Many liberal religious educators these days are talking about “the death of Sunday school.”
Robert W. Lynn and Elliott Wright concluded their 1971 history of American Protestant Sunday school, The Big Little School: Sunday Child of American Protestantism with the observation that people have repeatedly predicted the end of Sunday school. And 1971, the year they published their book, was a low point in the history of Sunday school: the Baby Boom was over, people were rebelling against organized religion, and Sunday schools were failing left and right. But during the 1970s, a new way of doing Sunday school emerged, exemplified in Unitarian Universalist congregations by the Haunting House curriculum, which began development c. 1971, with its activity centers, its songs and stories and creative movement, its frank discussion of birth and human sexuality, and its organizing metaphor of being at home as a religious search.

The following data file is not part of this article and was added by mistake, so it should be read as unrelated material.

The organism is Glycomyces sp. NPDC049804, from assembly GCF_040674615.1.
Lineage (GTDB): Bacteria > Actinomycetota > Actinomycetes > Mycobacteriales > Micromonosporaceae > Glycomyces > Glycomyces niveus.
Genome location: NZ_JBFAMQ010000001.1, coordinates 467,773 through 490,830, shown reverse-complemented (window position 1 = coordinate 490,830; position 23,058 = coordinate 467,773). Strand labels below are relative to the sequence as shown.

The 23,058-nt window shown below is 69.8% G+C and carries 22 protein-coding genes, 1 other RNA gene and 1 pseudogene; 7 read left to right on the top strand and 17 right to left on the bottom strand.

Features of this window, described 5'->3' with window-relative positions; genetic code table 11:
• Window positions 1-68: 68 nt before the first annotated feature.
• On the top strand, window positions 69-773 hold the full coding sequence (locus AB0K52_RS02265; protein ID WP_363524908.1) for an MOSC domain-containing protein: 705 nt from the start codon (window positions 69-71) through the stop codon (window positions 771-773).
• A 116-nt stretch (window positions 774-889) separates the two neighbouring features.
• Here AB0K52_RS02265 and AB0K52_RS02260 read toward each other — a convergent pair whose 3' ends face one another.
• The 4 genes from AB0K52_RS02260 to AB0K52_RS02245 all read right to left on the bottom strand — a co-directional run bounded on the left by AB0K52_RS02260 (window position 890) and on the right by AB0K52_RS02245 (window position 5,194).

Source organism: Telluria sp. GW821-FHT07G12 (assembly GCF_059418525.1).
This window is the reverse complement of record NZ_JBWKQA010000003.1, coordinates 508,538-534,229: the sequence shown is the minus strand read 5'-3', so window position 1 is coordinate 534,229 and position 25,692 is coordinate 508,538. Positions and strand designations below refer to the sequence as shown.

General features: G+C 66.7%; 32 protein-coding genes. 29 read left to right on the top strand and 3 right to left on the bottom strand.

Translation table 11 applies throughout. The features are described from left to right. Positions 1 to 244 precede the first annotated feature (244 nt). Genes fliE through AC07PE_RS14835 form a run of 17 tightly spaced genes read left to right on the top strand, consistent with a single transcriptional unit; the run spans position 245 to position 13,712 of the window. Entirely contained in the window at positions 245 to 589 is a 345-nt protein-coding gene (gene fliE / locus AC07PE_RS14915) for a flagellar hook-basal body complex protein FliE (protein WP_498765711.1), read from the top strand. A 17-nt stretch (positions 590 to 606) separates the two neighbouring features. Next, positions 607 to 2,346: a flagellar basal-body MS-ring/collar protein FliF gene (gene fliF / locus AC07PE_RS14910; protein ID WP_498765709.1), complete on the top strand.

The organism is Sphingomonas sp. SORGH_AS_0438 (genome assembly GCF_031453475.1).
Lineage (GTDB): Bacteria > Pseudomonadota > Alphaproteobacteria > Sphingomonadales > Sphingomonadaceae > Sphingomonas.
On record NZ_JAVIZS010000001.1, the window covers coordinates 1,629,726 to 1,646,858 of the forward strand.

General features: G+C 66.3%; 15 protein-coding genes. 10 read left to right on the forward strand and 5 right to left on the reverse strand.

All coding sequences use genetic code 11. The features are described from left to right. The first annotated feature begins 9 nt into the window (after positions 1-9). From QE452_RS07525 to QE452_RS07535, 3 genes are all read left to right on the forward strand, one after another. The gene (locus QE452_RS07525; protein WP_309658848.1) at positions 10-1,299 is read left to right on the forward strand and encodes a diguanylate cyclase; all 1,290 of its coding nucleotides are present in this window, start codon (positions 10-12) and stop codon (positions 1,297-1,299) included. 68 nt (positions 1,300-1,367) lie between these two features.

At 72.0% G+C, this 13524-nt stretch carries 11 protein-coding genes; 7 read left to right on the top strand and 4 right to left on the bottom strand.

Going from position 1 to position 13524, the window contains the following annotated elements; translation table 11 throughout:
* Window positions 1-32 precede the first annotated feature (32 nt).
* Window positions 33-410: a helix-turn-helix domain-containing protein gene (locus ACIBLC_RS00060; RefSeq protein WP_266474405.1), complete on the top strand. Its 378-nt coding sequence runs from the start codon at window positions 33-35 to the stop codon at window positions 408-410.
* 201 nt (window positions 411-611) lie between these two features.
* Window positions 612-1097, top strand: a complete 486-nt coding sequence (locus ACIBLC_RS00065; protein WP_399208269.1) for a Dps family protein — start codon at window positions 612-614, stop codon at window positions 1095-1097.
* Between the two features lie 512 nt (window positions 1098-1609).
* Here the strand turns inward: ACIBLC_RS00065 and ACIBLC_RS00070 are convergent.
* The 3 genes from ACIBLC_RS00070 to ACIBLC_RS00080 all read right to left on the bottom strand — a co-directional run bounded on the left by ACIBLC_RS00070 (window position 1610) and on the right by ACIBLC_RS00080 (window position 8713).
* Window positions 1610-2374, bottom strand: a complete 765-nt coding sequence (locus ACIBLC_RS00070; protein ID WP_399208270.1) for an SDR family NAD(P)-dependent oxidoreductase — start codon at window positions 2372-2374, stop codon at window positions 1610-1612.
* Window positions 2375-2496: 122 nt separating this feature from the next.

Another low point for Sunday school was 1934. The immense economic dislocations of the great Depression kept many people from being able to participate regularly in local congregations; there were in addition social trends that led to a decline in interest in organized religion. The old ways of doing Sunday school — the opening exercises, the single sex classes, the reliance on verbal instruction — no longer worked very well. In the year of 1934, Angus MacLean wrote something that could have come from today’s debates about the death of Sunday school: